Anika from Berlin returns with an expressive record of hope and resistance: ‘Change’
Berlin-based singer-songwriter Annika Henderson, who uses the stage name Anika– has a very transporting quality in his music. This is what made his eponymous debut in 2010 such a cult success. With stripped-down but evocative arrangements and simple yet poetic lyrics, she created something hauntingly beautiful, like Nico redesigned for the 21st century.
Following the release of Anika, Henderson founded Exploded view and spent most of the 2010s working on this project. But now, on July 23, she’s back with a new solo offering: Change, his second studio album.
Heavily impacted by the COVID-19 pandemic, the album is an introspective and informative tour through the 34-year-old’s views on the past year. It speaks from personal experience while embracing a holistic understanding. Yet, as is the case with many artists these days, the record-making process actually began before the pandemic hit – it wasn’t until after things started to shut down that Henderson has shifted into high gear.
“In fact, I ended up throwing away everything I had written before,” she explained. “I mean, it got me where I needed to be, but suddenly there were so many more urgent things going on. The first lockdown was so intense and there was a lot going on in my personal life. I also couldn’t write at home because I had a full house, so I booked five days in the studio in May. I just brought in a few drum loops, found some chord progressions, and then I went a little crazy in the studio, writing new lyrics and everything.
Songs like “Finger pies” talk about the provocative mood of disgust many feel towards those who only put themselves first (especially those in power). Other songs like “Never come back” capture the sense of loss that accompanies things like environmental degradation. With these mixed themes, the album gives a much needed space to deal with the events of the last few years.
“I have been influenced in different ways,” said Henderson. “There was so much going on in the world that I didn’t really understand. There had been Brexit, where people were voting for England to leave the European Union, and the reasons they were voting for it were very strange. Likewise, in the United States, everything was with Trump and society was becoming more and more divided. Then there was the #MeToo movement and the Black Lives Matter movement. So there were a lot of divisions and things just didn’t make sense. Specifically, I felt like there was so much wrong with power, you know? But the point is, people were voting for it, people were feeding the monster… I just don’t get it.
At the time, Henderson responded to this disbelief by educating himself about the world. She dived into Eichmann in Jerusalem: a report on the banality of Evhe, Hannah Arendt’s 1963 articulated book on Adolf Eichmann’s trial, she began to find answers… which led her to write even more songs.
“This book is interesting because it deals with how the Nazis would execute evil through bureaucracy,” she said. “The person responsible for the act belonged to an administrative department, so the person who actually carried out the act was not“ responsible ”. Then, after Hitler’s fall, Eichmann was put on trial. So, I was really interested in watching: how is evil judged after being lost? Even with what was going on in the US in 2020 – a lot of the permanents were supporting this guy who was going to fall … now he might try to get up, so I think everyone needs to be prepared for that. Like, what happens then? Even with the #MeToo movement, it’s very often that sins are pinned on that person, who is then sent to float on a flaming raft like, “Okay, we’ve got it fixed now!” No, no, you didn’t. What about all the other things? What about the whole system that’s rotten to the core? These bigger problems are bigger than one person.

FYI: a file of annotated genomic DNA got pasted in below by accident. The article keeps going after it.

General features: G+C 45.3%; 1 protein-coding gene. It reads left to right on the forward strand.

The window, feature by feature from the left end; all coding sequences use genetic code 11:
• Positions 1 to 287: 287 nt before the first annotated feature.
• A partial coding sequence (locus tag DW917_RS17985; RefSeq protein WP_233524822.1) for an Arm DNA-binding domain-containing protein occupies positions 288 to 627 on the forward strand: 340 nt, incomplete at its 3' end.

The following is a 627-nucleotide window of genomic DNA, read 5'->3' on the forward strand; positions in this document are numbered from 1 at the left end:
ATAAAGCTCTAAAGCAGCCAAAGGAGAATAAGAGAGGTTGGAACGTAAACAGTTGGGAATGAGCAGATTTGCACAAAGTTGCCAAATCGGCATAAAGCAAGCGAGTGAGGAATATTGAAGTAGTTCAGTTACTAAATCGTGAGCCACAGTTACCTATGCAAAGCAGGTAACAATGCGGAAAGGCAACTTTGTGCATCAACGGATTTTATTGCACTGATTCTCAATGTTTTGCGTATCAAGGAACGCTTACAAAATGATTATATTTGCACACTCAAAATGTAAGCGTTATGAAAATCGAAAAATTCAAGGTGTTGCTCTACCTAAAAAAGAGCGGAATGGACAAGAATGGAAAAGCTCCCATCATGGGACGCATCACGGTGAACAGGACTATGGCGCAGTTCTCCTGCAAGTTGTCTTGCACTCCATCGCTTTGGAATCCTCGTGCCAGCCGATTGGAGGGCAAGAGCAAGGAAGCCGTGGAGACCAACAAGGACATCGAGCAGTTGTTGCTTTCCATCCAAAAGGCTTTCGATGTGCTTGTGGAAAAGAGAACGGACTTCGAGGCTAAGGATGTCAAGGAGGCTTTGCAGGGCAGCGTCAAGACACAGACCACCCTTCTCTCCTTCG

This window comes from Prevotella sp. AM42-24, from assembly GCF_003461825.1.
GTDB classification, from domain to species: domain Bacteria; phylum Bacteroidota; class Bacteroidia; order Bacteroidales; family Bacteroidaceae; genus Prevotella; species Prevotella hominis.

For Henderson, this awareness was paramount – it became the central theme of the record. “I think that we can change, ”she said. “There are a lot of people who maybe voted for these things, but I don’t think that makes them bad. Maybe they can change, you know? So that’s a message of hope — it’s good to hope we’re not doomed. Now we can start to see the patterns of everything that is going on around us. Something like COVID-19 turned everything upside down, so we have the space now; we really have to be active in what is going to be built in its place. Right now, instead, a great power is building all of these nasty things in place of what came before. “
To do this, work on Change throughout the pandemic has become an essential guiding light – now, by sharing it, she hopes others can connect with this magical power. “There was a point before this process where I was considering leaving music,” she revealed. “But when 2020 came, music was all I had and it saved me, one way or another. It wasn’t even the pandemic specifically, that was it – everything had turned to sand. So the album was cool… it came from a place of need. It wasn’t like I was like, “Oh, I’m going to write songs about these specific topics”, it was more because I didn’t know what to do, so I made these songs. Now I am sharing this journey so I hope I can pass it on. Maybe things can start to change, who knows? It’s just important to do Something. I don’t really know how else to resist what’s going on.
Ultimately, Change hits the sweet spot for the art of resistance. Yes, he certainly rejects a broken status quo that causes unspeakable horror around the world, but perhaps more importantly, he radically embraces a deep quality of humanity. Giving respect to everything from the importance of love to an individual’s rights to the beauty of the birds singing in spring, the album is an invaluable source of light in less brilliant times.
Anika’s new album Change is out now – watch the music video for the main song “Change” below: